The late DJ Big Kap corralled several female lyricists for the posse track “Da Ladies In Da House” –– two of which went on to leave major footprints in the rap game: Bahamadia and L-Boogie.
Standout Verse: "You other rappers know my forté / And that my mind spray / Soothes the physical like Alizé..." -Bahamadia
Released in 1994, Brandy’ remix for "I Wanna Be Down" is another stellar posse track that highlights the lyrical talents of rap legends MC Lyte, Yo-Yo and Queen Latifah. In 2014, the foursome reunited to perform the classic song at the BET Hip-Hop Awards.
Standout Verse: "A ghetto star is who you are / And I'll be your sexual chocolate bar / And I got to keep it strong for the cause / And you got to keep me strong for the tours..." - Queen Latifah
Producers Puffy and Rodney Jerkins added some much-needed flavor to Total’s “No One Else” remix. Interestingly, this is the only time Foxy and Kim ever appeared on a song together. Nevertheless, this is fantastic all-female posse track.
Standout Verse: "Many people tell me my style is terrific / Stupendous, tremendous, I bend this / Just a little bit more than the average whore / 'Cause I'm focused / I rock Versace lamps and sofas..." - Lil' Kim
The Wu-Tang Clan-affiliated Deadly Venoms was an all-female rap group featuring N-Tyce, J-Boo, Champ MC and Finesse. On the song, the rap quartet deliver bombastic rhymes over haunting productions courtesy of producer Ruzz Prez.
Standout Verse: "Flex like Funkmaster / Quick to cause disaster / The mad laughter... / Recognize the master / Sho-Nuf like Leroy / Trouble like T-Roy / Bringing the drama like a D-Boy..." - N-Tyce
Mia X was the only female artist that could stand toe to toe - lyrically - with the male rappers on No Limit Records. And she also made better rap albums (we are just saying). Over a sample of Diana Ross’ “Love Hangover,” Mia and the Conscious Daughters detailing the struggles women face living the street life.
Standout Verse: "I'm trying to keep my sanity / And keep this stash up / Taking care of my kids / And keeping these bills up..." - Mia X
Nine years after releasing “Ladies First,” Queen Latifah gathered some top female MCs for the rollicking posse track “Brownsville.” On the song, the rap quartet spit tough bars over samples of “Hobo Scratch” by Malcolm McLaren and “Party Time” by Tracey Lee.
Standout Verse: "170 pounds of brown / Put it down / Don't clown, be around / Like that weak style you found / You get it? / Trying to live until they make me get rid of it / I was born with this gift / And you don't want me to spit it..." - Queen Latifah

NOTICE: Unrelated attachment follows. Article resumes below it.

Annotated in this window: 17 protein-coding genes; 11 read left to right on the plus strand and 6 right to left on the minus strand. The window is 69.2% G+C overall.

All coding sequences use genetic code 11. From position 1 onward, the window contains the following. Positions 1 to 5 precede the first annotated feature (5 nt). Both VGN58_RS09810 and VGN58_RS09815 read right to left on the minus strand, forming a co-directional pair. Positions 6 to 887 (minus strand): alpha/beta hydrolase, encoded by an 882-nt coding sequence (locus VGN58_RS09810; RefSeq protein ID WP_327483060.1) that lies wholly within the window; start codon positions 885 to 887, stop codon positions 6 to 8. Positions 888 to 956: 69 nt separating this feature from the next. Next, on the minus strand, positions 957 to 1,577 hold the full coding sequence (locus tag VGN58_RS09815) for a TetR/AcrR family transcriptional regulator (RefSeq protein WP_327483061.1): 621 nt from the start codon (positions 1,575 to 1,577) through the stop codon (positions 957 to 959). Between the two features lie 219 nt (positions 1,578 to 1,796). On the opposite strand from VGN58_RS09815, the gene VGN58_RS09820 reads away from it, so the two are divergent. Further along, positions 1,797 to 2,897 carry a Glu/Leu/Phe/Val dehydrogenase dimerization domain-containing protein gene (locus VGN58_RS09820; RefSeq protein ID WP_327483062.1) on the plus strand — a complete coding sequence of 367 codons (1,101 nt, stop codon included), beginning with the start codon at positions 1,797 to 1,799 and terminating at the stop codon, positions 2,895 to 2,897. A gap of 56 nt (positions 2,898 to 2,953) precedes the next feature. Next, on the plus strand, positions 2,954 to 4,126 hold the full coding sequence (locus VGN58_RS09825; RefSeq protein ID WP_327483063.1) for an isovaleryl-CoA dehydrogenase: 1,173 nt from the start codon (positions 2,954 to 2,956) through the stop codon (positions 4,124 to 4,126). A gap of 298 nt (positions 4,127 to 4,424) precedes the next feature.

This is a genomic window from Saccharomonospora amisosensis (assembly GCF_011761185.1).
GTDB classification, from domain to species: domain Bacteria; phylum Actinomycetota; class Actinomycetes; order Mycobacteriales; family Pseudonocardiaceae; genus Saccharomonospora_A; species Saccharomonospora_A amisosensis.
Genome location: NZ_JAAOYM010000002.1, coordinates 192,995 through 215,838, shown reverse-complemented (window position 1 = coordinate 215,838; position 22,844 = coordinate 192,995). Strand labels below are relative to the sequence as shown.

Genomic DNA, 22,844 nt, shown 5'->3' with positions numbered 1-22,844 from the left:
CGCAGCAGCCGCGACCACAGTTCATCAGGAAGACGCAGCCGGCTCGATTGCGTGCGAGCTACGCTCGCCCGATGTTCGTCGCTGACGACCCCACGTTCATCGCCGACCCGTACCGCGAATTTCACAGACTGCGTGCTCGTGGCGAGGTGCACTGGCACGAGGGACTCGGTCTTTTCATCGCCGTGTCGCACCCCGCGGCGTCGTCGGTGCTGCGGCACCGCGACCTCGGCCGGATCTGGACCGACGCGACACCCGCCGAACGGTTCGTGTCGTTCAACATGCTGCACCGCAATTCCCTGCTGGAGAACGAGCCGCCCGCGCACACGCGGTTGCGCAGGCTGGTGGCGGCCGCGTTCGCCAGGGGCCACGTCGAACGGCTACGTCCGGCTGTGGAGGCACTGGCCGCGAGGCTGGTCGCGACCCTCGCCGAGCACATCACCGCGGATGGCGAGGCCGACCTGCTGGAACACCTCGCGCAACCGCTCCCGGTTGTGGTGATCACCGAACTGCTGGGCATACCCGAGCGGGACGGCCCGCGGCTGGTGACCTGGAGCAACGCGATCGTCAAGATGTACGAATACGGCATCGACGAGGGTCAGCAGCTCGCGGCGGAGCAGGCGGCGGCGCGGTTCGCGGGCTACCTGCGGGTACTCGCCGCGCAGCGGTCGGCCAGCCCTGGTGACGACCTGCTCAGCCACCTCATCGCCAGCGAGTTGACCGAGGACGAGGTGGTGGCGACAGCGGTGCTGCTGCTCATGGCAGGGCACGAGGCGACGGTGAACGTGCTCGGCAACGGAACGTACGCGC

Clearly inspired by Main Source’s classic 1991 posse track “Live at the BBQ,” Canadian rhymer Eternia tapped three phenomenal rappers for her own version and it’s lyrically hot like a barbecue.
Standout Verse: "Still the best-kept secret on the bill / The thrill is real / The hype's right, the prophecy fulfilled / The weaker knife fight until ya pipes leak / You just a pipsqueak, a s--- stain..." - Jean Grae
Now here is a posse track that you might be unfamiliar with –– and yes, it slaps! Produced by Timbaland, Missy, Da Brat and Ms. Jade deliver smooth yet lethal lyrical jabs at wack rappers over a downing piano groove.
Standout Verse: "I'm the M-S-J-A-D-E / Toes and lows / Bling like I'm B.G. / I don't need no n----'s help / S---, I write my own / Just gimme a beat and a muthaf---ing microphone..." - Ms. Jade
Rapper-singer Mercedes grab fellow No Limit artists Mia X and A-Lexxus for the anthemic “Hit Em.” On the song, the trio spit flossy rhymes and some tough talk. Mia X steals the show on this bouncy song.
Standout Verse: "Mia X major general in this No Limit Army / Boss bitch on your block / I push the whips you ain't got / And rock the s--- on my fingers that sank the Titanic / I'm leaving em frantic / 'Cause if I spit it, I did it, that's why y'all panic..." - Mia X
This is one helluva posse track. Featured on the Panther soundtrack, you have rap and dancehall artists coming together in solidarity and black pride. We need more of these collaborative songs in today’s rap movement.
Standout Verse: "When your self-esteem is low / And they call you a ho / Then you think you's a ho / But that ain't what the Lord God made you to be / I need you to see that you are black and free..." - Salt-N-Pepa
Bay Area rap duo The Conscious Daughters grabbed fellow rhymers Mystic, Suga T and Shuga Babydoll for this hometown banger as they celebrate their independence and womanhood.
Standout Verse: "Suga T / It's me! / And can't no busta stop a young and so classy lady / It's ain't where you're from / It's do you be / My bank roll keeps getting fatter by the keys..." - Suga T
Produced by Salt-N-Pepa, “Friends” features the rap duo and Queen Latifah delivering cautionary tales about backstabbing people in their lives.
Standout Verse: "You smile in my face but all the while you wanna take my place / Put it on a paper chase and you can't keep my pace / You're jealous cuz I'm this s--- and you ain't / Far as I'm concerned, I don't know you from a can of paint..." - Queen Latifah